The Feminization of Nature

Posted: 22 August 2000

Author: Deborah Cadbury
Hamish Hamilton, London, 1997
£17.99

This is science journalism of a high order. It is also a detective story that needs telling. Twenty-five years ago a young Danish scientist, Niels Skakkebaek, came across the first clue that something was going very wrong with male reproductive health. He found strange 'empty cells' in the tissues of the testes of infertile men that had never been seen before.

He proposed and later proved, that these cells were the precursors of testicular cancer; a disease which has, grown by 300 per cent in Denmark over the last half century, and which has been growing elsewhere by 2 to 4 per cent a year over several decades. His discovery was the beginning of a scientific trail which began to link other disturbing evidence of adverse changes in the reproductive health of humans and animals.

First came reports that human sperm counts appeared to have fallen dramatically in many countries. Sex abnormalities in boys, including an increase in the incidence of undescended testicles were becoming more common. Cancers of the breast and prostate were also increasing, especially in Europe and America, causing increased speculation about environmental causes.

The environmental connection was given fresh impetus when it was discovered in the 1970s that an oestrogen mimicking drug, DES, given to millions of women to assist their pregnancies and insure against miscarriage had sometimes resulted in terrible abnormalities in their teenage daughters, including vaginal cancers, and had also affected the sexual health of some boys.

Taken together with extraordinary changes in the reproductive systems of wildlife, from sex changing alligators in Florida to the "feminization" of fish in British rivers, scientists pieced together the evidence pointing to a common link between all these events: the alterations in exposure to chemicals, which contain or copy the female hormone oestrogen. Synthetic chemicals, which imitate human hormones, are now all round us ­ in our water, our food and in a myriad of modern-day products from water-pipe linings to plastic bottles and wrappings.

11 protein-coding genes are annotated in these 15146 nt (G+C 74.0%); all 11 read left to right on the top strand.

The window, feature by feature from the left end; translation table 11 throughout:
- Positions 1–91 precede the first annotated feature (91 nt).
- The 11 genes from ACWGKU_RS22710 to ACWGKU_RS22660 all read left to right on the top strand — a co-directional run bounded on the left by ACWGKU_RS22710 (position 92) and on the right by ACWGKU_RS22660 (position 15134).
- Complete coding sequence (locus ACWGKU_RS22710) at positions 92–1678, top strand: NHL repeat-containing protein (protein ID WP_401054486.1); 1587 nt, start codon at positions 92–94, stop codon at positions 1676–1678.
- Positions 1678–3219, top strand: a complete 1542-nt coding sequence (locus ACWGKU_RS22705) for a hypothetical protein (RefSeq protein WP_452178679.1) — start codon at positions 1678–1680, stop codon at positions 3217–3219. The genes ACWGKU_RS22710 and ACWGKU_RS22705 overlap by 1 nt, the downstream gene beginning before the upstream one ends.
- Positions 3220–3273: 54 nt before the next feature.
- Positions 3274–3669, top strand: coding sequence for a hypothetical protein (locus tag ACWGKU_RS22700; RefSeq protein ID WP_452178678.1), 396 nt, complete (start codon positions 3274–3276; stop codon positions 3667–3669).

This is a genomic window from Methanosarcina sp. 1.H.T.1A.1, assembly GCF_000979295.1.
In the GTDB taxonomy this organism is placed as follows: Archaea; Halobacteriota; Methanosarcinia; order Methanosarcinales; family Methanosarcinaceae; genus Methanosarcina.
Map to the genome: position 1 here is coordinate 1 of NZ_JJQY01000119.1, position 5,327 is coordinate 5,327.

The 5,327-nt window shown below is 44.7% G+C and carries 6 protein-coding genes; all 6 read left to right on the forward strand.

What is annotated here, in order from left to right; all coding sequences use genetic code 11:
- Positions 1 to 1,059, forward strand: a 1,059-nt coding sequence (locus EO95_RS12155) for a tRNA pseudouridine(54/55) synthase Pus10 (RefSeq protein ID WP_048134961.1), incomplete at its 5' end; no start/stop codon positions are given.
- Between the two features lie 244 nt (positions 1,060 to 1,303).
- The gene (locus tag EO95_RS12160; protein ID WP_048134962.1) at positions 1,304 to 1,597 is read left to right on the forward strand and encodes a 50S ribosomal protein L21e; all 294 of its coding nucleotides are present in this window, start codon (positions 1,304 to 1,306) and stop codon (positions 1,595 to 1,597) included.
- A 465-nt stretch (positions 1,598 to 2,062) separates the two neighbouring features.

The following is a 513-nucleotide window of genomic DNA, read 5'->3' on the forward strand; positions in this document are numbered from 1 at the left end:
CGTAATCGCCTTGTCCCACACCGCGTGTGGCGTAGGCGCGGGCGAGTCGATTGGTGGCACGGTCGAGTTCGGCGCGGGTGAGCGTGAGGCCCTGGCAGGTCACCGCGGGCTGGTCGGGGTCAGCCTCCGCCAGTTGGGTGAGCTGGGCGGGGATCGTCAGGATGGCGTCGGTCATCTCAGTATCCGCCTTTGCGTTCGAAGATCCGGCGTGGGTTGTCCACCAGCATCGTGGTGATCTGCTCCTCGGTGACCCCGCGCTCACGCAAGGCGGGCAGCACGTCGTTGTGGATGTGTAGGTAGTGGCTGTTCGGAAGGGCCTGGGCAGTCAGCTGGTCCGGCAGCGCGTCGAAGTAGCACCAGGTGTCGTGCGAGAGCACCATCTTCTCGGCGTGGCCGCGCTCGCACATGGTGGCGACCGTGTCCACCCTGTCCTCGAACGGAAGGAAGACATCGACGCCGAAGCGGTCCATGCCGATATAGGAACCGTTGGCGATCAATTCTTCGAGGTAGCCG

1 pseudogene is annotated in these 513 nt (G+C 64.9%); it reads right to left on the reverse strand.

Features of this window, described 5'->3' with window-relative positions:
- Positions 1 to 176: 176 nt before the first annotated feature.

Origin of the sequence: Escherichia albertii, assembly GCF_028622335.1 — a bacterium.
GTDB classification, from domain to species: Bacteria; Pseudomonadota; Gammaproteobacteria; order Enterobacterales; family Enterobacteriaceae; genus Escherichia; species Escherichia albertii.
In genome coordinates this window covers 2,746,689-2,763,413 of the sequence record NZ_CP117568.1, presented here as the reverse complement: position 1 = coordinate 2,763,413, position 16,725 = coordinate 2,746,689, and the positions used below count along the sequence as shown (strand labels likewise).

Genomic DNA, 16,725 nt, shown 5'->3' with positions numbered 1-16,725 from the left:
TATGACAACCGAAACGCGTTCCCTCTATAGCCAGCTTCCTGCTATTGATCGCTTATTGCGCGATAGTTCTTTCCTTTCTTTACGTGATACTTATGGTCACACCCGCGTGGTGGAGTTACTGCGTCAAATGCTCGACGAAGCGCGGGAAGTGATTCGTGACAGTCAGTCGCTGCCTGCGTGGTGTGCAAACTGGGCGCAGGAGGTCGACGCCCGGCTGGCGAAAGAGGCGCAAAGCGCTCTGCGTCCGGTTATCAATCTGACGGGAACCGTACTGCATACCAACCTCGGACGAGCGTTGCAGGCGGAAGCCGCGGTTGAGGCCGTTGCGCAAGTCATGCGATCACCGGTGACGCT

Deborah Cadbury unravels the scientific story in a gripping fashion, with scrupulous care to quote all the conclusions and keep an open mind about the unfinished ending. But her warning of the "trump card of uncertainty" which provides industry and government with an excuse for inaction is clear enough. Books like this are vital if the informed concern of the people is to make itself felt.

  • Sperm counts in Shanghai have fallen by 12 per cent since 1987, according to a survey by the Shanghai Family Planning Research Institute. Only 20 per cent of the 1,000 donors in the city in 2000 had sperm that was highly fertile, according to the Shanghai Sperm Bank. Public health experts say that a toxin found in pesticides and laundry detergents may be partly responsible.

Reviewer: John Rowley